Chase Bank USA, N.A. v. Hampson (In re Hampson), 2009 Bankr. LEXIS 3412, Adv No. 09-4059 (Bankr. N.D. GA September 11, 2009) (Bonapfel).

Plaintiff Bank sought an order of nondischargeabilty for cash advances taken by the Debtor within 174 days of the filing of her Chapter 7 case. Debtor did not answer, and Plaintiff moved for default.  However, the Plaintiff failed to file the affidavit required by the Servicemembers Civil Relief Act.  Additionally, the Complaint did not allege that cash advances were taken within 70 days of the filing of the petition, as required by § 523(a)(2)(C).  The Complaint also failed to allege facts from which to conclude that the advances arose from false pretenses, false representations or actual fraud as required by § 523(a)(2)(A). 

In FDS National Bank v. Alam (In re Alam), 314 B.R. 834 (Bankr. N.D. Ga. 2004), this Court set forth the criteria for establishing nondischargeability under § 523(a)(2)(A). In Alam, the plaintiff, a credit card company, contended that each use of the debtor’s available credit line for a purchase or a cash advance was a representation that he had the ability and intent to repay the debts incurred (the "implied representation theory"). The Court rejected this implied representation theory and instead held that, in order for a Plaintiff to prevail on a false representation or false pretenses claim, the plaintiff must show an express, affirmative representation made by the debtor to the plaintiff or use of the card after clear communication of its revocation… With respect to actual fraud, the Court also rejected the implied representation theory and held that "a debtor commits actual fraud for purposes of § 523(a)(2)(A) if the debtor uses a credit card without the actual, subjective intent to pay the debt thereby incurred." Id. at 841. Such a claim is established by showing sufficient facts from which the Court may draw an inference of the debtor’s actual, subjective fraudulent intent. Id. at 843.

Based upon the above, the Court declined to enter a default against the Debtor.  Finally, Judge Bonapfel also expressed concerns about the lawyers for both parties:

The filing of this motion raises two troubling issues for the Court. First, five years after this Court’s Alam decision, the Plaintiff’s attorney has filed a complaint that ignores the holding of Alam. The Plaintiff’s law firm cannot plead ignorance; it was also the firm representing the plaintiff in the Alam decision and, thus, is well aware of this Court’s requirements for the pleading and proof of a § 523(a)(2)(A) and (a)(2)(C) claim. The continued reliance on the "implied representation theory" in such circumstances is a strategy that appears foolish at best (denial of motion for default judgment or dismissal of the claim), and reckless at worst (see 11 U.S.C. § 523(d)).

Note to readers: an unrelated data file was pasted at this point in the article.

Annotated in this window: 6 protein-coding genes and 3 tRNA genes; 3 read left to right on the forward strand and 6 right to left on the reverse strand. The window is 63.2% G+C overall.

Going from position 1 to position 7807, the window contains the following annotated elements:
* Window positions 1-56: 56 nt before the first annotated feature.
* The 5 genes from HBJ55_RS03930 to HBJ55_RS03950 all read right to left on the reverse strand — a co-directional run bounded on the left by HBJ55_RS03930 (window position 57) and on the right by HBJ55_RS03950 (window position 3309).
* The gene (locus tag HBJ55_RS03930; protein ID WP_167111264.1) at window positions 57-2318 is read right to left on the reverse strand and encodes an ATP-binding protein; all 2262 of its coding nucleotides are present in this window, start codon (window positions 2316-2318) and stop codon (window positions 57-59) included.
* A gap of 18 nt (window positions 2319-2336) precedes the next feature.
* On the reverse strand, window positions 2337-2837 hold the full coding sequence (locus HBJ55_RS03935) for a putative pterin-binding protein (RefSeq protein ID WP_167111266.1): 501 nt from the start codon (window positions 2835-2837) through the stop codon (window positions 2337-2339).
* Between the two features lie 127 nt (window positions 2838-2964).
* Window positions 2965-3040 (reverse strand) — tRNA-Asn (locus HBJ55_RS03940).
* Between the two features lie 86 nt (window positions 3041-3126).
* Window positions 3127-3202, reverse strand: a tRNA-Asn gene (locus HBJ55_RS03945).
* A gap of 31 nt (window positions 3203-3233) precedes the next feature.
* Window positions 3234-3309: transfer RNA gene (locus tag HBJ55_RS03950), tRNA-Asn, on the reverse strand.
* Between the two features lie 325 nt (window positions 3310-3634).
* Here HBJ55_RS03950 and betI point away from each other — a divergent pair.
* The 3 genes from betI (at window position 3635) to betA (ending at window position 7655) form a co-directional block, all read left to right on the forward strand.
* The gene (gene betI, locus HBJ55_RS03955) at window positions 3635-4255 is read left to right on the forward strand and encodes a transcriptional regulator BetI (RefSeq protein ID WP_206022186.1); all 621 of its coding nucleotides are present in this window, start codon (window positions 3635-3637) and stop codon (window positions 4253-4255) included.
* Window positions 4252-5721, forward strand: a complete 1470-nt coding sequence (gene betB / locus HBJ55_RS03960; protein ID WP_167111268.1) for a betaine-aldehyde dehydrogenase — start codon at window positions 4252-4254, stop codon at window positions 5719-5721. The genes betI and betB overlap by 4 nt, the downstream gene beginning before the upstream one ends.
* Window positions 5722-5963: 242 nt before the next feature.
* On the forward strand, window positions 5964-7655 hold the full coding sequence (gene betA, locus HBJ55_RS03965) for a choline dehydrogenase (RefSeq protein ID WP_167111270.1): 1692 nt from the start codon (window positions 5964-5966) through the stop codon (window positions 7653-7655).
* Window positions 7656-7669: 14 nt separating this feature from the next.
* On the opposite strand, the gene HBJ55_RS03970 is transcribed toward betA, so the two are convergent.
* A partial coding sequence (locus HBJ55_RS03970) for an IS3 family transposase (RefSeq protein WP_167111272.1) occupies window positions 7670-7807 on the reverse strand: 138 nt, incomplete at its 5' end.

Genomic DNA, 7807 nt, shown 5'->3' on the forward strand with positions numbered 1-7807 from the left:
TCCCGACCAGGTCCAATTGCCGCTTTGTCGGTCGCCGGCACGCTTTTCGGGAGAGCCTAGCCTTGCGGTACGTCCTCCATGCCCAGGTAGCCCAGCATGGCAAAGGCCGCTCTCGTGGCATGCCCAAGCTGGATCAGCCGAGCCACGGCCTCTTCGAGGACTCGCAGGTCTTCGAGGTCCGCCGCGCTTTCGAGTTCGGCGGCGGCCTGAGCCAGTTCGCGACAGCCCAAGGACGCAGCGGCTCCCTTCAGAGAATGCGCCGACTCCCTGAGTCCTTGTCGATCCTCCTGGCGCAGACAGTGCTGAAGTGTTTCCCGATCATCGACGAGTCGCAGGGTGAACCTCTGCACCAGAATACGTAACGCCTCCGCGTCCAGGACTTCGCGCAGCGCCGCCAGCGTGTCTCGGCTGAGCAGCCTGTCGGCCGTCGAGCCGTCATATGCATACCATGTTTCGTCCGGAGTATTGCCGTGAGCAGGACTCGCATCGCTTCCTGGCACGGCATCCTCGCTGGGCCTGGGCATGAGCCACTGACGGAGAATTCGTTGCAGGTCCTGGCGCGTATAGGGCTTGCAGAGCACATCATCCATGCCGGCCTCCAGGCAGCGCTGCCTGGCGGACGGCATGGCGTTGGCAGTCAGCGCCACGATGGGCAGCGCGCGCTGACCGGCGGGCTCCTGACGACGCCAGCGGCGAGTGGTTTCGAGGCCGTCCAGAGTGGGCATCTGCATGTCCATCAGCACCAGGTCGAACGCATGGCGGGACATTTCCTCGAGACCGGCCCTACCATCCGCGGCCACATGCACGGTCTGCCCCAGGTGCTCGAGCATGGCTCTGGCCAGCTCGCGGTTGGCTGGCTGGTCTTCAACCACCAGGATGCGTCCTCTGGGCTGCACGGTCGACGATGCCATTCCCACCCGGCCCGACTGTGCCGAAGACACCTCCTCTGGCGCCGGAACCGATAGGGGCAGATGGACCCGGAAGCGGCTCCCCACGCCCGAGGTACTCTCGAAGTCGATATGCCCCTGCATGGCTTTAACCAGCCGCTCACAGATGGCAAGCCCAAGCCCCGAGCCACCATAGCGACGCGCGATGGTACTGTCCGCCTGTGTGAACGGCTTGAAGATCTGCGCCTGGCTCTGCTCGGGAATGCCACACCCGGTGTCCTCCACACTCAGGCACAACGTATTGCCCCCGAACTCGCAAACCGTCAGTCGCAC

Just as troubling is the Debtor’s attorney’s disregard of this Court’s instruction in In re Egwim, 291 B.R. 559, 580 (Bankr. N.D. Ga. 2003). The failure to respond to a complaint and motion that so plainly fail to state a factual basis for relief is an abdication of responsibility to the client. The Court notes that the Debtor’s attorney has attempted to except representation in adversary proceedings from the scope of its representation of the Debtor. However, unless and until the Debtor’s attorney is permitted to withdraw from representation, the Debtor’s attorney has a responsibility  to the client to protect her interests. See In re Egwim, 291 B.R. 559, 580 (Bankr. N.D. Ga. 2003) ("A lawyer must represent the debtor in connection with all adversary proceedings and contested matters filed in the case which may affect the debtor’s rights and interests unless and until the lawyer withdraws in accordance with BLR [9010-5(b)]."). Here, failing to respond had the potential for entry of a judgment against the Debtor, a result directly adverse to one of the Debtor’s primary objectives – obtaining a discharge. Counsel for the Plaintiff and the Debtor are advised to govern themselves accordingly or face potential sanctions in this or any other future case.